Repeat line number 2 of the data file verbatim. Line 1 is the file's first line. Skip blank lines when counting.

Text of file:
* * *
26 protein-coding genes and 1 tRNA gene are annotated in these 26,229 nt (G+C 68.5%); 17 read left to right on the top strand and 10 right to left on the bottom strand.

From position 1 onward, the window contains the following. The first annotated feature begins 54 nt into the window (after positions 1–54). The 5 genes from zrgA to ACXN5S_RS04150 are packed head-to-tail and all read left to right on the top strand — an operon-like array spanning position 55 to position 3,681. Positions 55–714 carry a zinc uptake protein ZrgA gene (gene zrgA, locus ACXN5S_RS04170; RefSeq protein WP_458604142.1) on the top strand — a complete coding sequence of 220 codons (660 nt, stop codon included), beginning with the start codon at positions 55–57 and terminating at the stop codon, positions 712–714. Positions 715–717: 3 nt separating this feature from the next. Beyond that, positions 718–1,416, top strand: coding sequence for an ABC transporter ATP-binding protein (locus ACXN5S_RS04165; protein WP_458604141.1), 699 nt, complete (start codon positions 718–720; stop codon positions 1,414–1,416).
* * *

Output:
From position 1 onward, the window contains the following. The first annotated feature begins 54 nt into the window (after positions 1–54). The 5 genes from zrgA to ACXN5S_RS04150 are packed head-to-tail and all read left to right on the top strand — an operon-like array spanning position 55 to position 3,681. Positions 55–714 carry a zinc uptake protein ZrgA gene (gene zrgA, locus ACXN5S_RS04170; RefSeq protein WP_458604142.1) on the top strand — a complete coding sequence of 220 codons (660 nt, stop codon included), beginning with the start codon at positions 55–57 and terminating at the stop codon, positions 712–714. Positions 715–717: 3 nt separating this feature from the next. Beyond that, positions 718–1,416, top strand: coding sequence for an ABC transporter ATP-binding protein (locus ACXN5S_RS04165; protein WP_458604141.1), 699 nt, complete (start codon positions 718–720; stop codon positions 1,414–1,416).